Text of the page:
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By a domain I mean an open connected subset of ${\mathbb C}$. If $D$ is a domain, let $\operatorname{Aut}(D)$ denote the collection of holomorphic bijections $f:D\to D$. It is well-known that if $f$ is holomorphic, so is its inverse, so $\operatorname{Aut}(D)$ is actually a group.

We can give a topology to $H(D)$, the set of holomorphic maps with domain $D$, by setting $f_n\to f$ iff $f_n$ converges uniformly to $f$ on any compact subset of $D$. This actually makes $H(D)$ a complete metric space (Section 2.2 of Berenstein-Gay "Complex variables").

I have a few questions about $\operatorname{Aut}(D)$ with this topology. First,

Is $\operatorname{Aut}(D)$ a topological group?

It is easy to check that $f_n\circ g_n\to f\circ g$ if $f_n\to f$ and $g_n\to g$ in $H(D)$, so the question here is whether $f_n^{-1}\to f^{-1}$ if $f_n\to f$, and $f_n,f\in \operatorname{Aut}(D)$. (This may be trivial.) Second,

If $f_n\to f$ in $H(D)$ and $f_n\in \operatorname{Aut}(D)$ for all $n$, is $f\in \operatorname{Aut}(D)$ as well? Are there any reasonable assumptions on $D$ that make this true? (As pointed out in the comments below, if $D$ is simply connected, then $f$ needs not be injective.)

By Rouche, we have that $f$ is either constant or injective (Prop 2.6.19 in Berenstein-Gay "Complex Variables"). Perhaps, if it is injective, showing it is surjective should be easy?

Finally,

I've heard that $\operatorname{Aut}(D)$ is actually a Lie group. I suppose the topology is the one I mentioned, but I do not see where the manifold structure will come from if that's the case. Could you sketch why this is so, or point me in the right direction if I'm completely off the mark here?

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For your second question, the sequence $f_n(z) =z/n\in \mathrm{Aut}(\mathbb{C})$ converges to $0\notin\mathrm{Aut}(\mathbb{C})$. –  froggie May 14 '12 at 17:15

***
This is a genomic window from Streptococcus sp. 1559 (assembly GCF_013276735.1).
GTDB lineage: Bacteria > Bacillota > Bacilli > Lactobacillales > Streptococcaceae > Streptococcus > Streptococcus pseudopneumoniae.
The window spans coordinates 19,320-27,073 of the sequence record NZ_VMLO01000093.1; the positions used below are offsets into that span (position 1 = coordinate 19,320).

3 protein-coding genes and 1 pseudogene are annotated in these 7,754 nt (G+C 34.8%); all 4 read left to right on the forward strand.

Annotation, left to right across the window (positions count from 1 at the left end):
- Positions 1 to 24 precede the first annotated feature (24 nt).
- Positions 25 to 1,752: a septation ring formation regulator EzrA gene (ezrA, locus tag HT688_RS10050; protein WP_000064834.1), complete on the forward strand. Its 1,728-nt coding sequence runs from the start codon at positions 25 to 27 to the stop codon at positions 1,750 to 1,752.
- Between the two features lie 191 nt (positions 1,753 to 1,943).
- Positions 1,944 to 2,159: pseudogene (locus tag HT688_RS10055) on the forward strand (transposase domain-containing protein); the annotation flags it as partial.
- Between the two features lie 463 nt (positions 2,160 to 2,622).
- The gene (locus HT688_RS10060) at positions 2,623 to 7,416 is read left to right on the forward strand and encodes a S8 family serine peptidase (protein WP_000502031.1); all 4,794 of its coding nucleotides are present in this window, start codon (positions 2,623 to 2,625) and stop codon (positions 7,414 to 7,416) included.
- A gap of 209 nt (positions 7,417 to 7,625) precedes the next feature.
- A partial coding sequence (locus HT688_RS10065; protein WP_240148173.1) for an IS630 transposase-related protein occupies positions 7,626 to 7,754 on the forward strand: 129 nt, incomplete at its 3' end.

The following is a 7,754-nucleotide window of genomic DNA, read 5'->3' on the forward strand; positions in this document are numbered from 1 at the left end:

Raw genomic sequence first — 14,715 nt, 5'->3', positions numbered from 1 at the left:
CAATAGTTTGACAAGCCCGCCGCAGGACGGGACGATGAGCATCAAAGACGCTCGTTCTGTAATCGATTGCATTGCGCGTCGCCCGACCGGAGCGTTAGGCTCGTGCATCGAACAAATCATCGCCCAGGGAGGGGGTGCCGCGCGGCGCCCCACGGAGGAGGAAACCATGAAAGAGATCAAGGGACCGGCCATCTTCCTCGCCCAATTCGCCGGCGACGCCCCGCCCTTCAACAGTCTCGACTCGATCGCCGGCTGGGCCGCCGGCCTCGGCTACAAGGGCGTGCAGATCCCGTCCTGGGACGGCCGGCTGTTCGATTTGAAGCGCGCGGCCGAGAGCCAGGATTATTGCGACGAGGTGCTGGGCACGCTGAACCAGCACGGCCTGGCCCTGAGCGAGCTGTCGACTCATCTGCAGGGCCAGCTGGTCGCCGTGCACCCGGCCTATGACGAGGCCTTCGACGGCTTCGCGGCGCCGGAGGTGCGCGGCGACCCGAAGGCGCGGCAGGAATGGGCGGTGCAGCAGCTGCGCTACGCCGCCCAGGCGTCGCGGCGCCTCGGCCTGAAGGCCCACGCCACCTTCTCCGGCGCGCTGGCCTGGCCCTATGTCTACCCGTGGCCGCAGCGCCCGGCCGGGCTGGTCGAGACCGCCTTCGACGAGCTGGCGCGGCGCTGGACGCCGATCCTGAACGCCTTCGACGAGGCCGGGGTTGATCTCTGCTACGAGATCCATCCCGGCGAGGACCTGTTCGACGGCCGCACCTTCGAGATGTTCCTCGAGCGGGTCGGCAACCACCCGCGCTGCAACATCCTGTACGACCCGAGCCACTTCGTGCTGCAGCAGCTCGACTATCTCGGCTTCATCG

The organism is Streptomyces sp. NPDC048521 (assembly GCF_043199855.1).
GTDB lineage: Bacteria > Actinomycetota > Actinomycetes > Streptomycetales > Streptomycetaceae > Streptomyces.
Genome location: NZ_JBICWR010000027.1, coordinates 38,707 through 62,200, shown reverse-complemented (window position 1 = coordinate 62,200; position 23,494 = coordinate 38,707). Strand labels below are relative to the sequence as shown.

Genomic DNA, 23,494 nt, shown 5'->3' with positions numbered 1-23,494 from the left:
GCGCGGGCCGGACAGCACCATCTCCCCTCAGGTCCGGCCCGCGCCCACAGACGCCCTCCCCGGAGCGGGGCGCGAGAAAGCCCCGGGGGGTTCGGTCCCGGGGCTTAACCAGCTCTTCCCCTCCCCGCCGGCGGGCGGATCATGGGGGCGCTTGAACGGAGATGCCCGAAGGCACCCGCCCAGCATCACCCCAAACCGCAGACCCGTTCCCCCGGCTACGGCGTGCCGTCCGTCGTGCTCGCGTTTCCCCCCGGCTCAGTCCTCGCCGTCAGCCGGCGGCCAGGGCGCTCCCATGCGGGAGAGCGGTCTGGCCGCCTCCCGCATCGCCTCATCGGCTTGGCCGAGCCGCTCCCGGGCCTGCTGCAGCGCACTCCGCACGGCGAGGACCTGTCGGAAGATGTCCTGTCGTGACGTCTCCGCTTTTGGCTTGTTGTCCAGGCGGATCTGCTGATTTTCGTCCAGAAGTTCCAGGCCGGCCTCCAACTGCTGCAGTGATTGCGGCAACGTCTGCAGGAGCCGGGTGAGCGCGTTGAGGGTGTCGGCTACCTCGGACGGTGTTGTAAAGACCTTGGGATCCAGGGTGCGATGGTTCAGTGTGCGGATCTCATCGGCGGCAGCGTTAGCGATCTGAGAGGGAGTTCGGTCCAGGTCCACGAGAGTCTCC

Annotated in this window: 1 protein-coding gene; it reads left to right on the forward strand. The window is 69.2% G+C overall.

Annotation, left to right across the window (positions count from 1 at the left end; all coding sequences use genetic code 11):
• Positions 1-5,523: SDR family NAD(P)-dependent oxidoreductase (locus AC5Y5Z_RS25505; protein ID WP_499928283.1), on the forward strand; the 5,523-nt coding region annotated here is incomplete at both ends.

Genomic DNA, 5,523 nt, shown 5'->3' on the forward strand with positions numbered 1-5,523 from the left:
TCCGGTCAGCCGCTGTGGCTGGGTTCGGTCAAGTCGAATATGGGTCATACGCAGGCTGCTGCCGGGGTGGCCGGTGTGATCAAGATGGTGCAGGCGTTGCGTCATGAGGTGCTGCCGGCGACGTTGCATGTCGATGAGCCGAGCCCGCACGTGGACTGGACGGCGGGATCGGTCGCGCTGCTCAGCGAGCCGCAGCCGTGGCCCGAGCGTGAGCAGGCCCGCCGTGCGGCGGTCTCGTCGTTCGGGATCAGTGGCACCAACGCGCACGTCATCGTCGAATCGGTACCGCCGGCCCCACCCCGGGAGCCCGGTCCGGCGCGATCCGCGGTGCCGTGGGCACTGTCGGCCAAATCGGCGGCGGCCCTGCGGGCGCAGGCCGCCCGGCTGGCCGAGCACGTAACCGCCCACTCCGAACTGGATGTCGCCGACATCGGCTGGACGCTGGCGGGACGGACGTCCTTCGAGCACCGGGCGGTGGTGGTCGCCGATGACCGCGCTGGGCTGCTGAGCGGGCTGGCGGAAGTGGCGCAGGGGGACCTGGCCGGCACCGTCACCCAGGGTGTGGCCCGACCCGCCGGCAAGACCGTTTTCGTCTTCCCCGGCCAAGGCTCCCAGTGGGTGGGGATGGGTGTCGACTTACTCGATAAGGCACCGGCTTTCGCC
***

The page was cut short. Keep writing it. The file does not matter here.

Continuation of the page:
Yeah, ok, sure. That kills it in this generality. Can anything be salvaged if $D$ is assumed bounded? –  Bruce George May 14 '12 at 17:21
    
The functions $$f_n(z) = \frac{z + (1-1/n)}{(1-1/n)z + 1}\in \mathrm{Aut}(\mathbb{D})$$ converge to $1\notin \mathrm{Aut}(\mathbb{D})$. Since all simply connected domains in $\mathbb{C}$ are isomorphic to either $\mathbb{C}$ or $\mathbb{D}$, this shows that $\mathrm{Aut}(D)$ is never closed under limits when $D$ is simply connected. –  froggie May 14 '12 at 17:27
    
I would guess that as $D$ becomes less simply connected, the more likely it is that $\mathrm{Aut}(D)$ will be closed under limits. For instance, I think that the automorphism group of an annulus will be closed under limits. –  froggie May 14 '12 at 17:30
    
@froggie Thanks! Good observation. –  Bruce George May 14 '12 at 17:33

1 Answer 1

up vote 1 down vote accepted

To answer your first question:

Suppose $f_n\in \mathrm{Aut}(D)\to f\in\mathrm{Aut}(D)$. Fix $z_0\in D$, and let $w_0 = f(z_0)$. We need to show that $f_n^{-1}\to f^{-1}$ uniformly in a neighborhood of $w_0$.

Lemma: Let $C = |f'(z_0)|$. Then there is an $r>0$ such that $|f_n(z) - f_n(z_0)|\geq (C/2)|z - z_0|$ whenever $n\gg1$ and $|z - z_0|<r$.

To see this, first define $$g_n(z) = \begin{cases}\frac{f_n(z) - f_n(z_0)}{z - z_0} & z\neq z_0\\ f_n'(z_0) & z = z_0\end{cases}\,\mbox{ and }\,g(z) = \begin{cases}\frac{f(z) - f(z_0)}{z - z_0} & z\neq z_0\\ f'(z_0) & z = z_0\end{cases}.$$ One then has that $g_n\to g$ locally uniformly. Since $|g(z_0)| = C>0$, it follows that there is an $r>0$ such that $|g_n(z)|\geq C/2$ whenever $|z - z_0|<r$ and $n\gg1$.

From the lemma we can conclude that $f_n(\mathbb{D}(z_0,r))\supseteq \mathbb{D}(w_0,Cr/2)$ whenever $n\gg 1$. Suppose that $w\in \mathbb{D}(w_0,Cr/2)$. The lemma also gives that $$|f_n^{-1}(w) - f^{-1}(w)|\leq \frac{2}{C}|w -f_n(f^{-1}(w))|$$ when $n\gg 1$. Since $f_n\to f$ uniformly on $\mathbb{D}(z_0,r)$, the right hand side of the inequality $\to 0$ uniformly in $w\in \mathbb{D}(w_0,Cr/2)$ as $n\to \infty$. Therefore $f^{-1}_n\to f^{-1}$ uniformly on $\mathbb{D}(w_0,Cr/2)$.

About your third question: I can't say I know what the proof of this, though it's definitely true. My understanding is that this was first proved by H. Cartan in the paper Sur les groupes de transformations analytiques (1935). There are probably better references, but I don't know them.

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Excellent, thanks. Offline I was also suggested "Hyperbolic Manifolds and holomorphic mappings" by Kobayashi. –  Bruce George May 16 '12 at 0:06
    
OK. I think I now understand: $\operatorname{Aut}(D)$ is $G_\delta$ in $H(D)$, so the induced topology is completely metrizable, although the complete metric is not just the restriction of the "usual" one. Many thanks for the reference. –  Bruce George Jun 22 '12 at 16:53

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